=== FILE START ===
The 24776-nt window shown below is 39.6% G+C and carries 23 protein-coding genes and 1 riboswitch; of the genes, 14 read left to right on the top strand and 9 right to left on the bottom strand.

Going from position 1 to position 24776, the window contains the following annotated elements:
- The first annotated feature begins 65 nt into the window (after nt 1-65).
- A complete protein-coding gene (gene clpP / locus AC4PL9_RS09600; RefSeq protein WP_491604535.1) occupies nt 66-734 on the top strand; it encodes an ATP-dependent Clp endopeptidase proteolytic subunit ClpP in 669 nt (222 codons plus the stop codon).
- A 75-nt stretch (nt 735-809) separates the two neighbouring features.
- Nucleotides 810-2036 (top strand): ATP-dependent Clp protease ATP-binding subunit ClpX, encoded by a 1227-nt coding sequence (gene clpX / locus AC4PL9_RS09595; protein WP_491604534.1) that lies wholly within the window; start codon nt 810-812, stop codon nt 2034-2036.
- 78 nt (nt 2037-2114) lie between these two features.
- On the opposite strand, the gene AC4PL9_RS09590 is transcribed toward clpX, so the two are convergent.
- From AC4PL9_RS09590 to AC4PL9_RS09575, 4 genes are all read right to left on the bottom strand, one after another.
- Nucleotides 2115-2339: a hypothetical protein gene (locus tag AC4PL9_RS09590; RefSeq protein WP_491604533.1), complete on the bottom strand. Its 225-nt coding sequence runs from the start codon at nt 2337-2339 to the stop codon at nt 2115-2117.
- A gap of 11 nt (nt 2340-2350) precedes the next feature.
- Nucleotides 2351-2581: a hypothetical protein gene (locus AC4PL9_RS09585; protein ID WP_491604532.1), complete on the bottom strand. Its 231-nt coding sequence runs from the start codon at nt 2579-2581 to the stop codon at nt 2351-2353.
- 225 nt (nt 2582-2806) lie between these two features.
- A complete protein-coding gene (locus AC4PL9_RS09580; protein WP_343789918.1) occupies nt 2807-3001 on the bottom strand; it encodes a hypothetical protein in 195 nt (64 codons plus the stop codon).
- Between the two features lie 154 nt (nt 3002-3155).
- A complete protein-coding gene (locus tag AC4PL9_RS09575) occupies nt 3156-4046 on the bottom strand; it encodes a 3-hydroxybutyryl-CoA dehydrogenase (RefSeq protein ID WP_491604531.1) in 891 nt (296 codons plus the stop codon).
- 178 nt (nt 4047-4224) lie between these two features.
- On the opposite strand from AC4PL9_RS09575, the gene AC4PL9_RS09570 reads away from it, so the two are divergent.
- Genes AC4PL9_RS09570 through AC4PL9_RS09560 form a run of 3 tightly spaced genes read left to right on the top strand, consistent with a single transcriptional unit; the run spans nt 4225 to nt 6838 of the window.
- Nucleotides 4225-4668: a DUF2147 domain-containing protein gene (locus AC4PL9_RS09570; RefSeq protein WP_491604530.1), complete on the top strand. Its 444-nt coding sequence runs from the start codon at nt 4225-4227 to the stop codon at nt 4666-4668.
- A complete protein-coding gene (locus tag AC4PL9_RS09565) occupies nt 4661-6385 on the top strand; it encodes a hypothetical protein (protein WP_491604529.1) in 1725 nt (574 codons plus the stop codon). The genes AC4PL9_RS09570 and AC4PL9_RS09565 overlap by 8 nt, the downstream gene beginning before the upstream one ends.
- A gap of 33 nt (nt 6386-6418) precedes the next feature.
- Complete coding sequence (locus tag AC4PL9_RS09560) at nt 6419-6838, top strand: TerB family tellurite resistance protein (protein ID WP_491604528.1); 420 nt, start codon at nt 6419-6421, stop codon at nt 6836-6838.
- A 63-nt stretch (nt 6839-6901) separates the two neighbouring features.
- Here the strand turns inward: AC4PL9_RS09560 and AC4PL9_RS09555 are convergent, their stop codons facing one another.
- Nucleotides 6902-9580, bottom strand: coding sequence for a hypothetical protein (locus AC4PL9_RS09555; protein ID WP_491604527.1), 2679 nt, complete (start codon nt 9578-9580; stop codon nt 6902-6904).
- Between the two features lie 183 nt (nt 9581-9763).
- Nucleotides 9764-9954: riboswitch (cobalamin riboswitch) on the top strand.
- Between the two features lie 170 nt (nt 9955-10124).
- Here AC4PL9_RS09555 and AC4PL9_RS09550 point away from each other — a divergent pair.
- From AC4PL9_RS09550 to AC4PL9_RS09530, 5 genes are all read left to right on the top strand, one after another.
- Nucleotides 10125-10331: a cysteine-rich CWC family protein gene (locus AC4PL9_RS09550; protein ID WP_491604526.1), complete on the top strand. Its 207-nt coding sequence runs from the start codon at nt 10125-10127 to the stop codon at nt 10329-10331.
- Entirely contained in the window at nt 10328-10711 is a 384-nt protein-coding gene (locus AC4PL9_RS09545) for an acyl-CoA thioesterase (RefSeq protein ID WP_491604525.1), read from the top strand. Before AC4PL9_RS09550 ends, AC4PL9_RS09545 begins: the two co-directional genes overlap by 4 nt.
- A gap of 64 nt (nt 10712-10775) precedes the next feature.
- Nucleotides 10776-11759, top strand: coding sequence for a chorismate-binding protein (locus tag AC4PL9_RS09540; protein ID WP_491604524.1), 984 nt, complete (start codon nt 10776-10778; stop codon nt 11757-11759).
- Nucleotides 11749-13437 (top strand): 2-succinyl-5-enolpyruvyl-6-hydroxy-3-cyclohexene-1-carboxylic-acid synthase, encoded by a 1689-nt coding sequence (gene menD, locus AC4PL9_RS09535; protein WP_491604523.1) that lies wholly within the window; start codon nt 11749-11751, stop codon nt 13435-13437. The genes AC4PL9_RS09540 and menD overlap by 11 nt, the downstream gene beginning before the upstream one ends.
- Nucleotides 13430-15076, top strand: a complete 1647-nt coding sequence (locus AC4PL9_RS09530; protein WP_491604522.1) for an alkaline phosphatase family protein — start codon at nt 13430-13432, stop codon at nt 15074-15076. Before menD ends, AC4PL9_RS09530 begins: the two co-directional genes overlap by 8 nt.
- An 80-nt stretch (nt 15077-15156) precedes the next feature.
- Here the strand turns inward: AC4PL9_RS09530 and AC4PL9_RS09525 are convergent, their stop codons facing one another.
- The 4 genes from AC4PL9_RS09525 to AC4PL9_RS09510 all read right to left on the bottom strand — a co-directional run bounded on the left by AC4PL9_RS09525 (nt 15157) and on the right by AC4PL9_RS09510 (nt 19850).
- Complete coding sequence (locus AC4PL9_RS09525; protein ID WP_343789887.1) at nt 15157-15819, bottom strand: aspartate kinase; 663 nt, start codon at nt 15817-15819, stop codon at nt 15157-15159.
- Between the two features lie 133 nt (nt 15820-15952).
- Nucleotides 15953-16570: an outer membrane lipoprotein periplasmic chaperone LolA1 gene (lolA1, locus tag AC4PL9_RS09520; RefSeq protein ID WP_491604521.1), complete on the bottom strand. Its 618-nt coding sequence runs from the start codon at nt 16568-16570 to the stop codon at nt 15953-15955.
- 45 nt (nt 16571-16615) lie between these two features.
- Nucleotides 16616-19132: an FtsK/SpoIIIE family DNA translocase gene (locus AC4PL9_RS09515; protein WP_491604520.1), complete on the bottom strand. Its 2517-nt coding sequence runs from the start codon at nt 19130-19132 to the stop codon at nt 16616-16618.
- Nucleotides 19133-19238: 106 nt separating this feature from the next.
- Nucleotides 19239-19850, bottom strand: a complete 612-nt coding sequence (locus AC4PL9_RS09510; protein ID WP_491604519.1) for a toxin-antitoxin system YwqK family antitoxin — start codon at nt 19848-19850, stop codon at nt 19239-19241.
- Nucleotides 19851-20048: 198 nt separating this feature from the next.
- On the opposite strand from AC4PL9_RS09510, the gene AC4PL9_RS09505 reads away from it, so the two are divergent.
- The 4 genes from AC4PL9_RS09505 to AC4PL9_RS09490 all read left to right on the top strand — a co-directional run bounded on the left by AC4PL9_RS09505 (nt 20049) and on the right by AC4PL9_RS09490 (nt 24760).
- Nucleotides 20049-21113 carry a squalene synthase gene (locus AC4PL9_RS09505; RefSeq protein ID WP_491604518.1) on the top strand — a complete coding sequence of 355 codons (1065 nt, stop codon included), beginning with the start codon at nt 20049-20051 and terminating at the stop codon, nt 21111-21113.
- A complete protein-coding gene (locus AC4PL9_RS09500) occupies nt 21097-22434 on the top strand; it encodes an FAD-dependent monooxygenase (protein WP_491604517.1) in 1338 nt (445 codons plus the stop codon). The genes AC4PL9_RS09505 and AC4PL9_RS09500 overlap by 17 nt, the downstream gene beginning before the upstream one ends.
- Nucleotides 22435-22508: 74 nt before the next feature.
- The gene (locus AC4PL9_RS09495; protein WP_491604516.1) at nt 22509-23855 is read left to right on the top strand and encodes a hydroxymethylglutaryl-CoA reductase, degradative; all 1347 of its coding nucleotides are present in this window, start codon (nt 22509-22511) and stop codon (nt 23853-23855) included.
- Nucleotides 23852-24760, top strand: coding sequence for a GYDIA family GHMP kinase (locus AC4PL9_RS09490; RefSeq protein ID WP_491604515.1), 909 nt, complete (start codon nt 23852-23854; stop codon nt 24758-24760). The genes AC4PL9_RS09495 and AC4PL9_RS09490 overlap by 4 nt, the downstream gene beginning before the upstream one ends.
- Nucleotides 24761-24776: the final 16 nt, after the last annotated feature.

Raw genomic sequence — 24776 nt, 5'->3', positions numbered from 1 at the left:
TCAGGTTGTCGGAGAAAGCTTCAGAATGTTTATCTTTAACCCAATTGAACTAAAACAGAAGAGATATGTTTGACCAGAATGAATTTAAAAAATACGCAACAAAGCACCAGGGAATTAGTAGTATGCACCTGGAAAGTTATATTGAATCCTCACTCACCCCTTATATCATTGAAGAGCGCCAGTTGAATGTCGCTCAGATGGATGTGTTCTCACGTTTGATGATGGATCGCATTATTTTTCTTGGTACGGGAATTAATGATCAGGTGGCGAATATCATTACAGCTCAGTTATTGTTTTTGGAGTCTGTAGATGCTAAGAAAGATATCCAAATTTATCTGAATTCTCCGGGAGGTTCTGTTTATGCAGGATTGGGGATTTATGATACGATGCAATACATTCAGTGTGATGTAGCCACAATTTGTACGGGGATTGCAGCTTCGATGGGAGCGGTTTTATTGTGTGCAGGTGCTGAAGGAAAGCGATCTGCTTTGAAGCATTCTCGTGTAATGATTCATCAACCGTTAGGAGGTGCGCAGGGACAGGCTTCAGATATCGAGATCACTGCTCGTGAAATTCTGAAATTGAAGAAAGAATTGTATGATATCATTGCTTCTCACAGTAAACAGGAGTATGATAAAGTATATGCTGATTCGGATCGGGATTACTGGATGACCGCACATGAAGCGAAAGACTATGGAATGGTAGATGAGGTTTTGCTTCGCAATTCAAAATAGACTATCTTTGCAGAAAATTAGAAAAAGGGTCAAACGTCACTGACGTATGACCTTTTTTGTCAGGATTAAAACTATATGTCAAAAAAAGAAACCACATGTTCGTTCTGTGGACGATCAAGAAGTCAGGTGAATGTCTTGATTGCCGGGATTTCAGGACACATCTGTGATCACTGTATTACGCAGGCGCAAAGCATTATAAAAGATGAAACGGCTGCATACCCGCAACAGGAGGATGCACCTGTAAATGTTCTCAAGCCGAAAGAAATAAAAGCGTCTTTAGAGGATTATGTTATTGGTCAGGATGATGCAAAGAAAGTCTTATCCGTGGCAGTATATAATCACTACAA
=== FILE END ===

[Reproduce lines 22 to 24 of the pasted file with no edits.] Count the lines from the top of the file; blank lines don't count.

- A gap of 33 nt (nt 6386-6418) precedes the next feature.
- Complete coding sequence (locus tag AC4PL9_RS09560) at nt 6419-6838, top strand: TerB family tellurite resistance protein (protein ID WP_491604528.1); 420 nt, start codon at nt 6419-6421, stop codon at nt 6836-6838.
- A 63-nt stretch (nt 6839-6901) separates the two neighbouring features.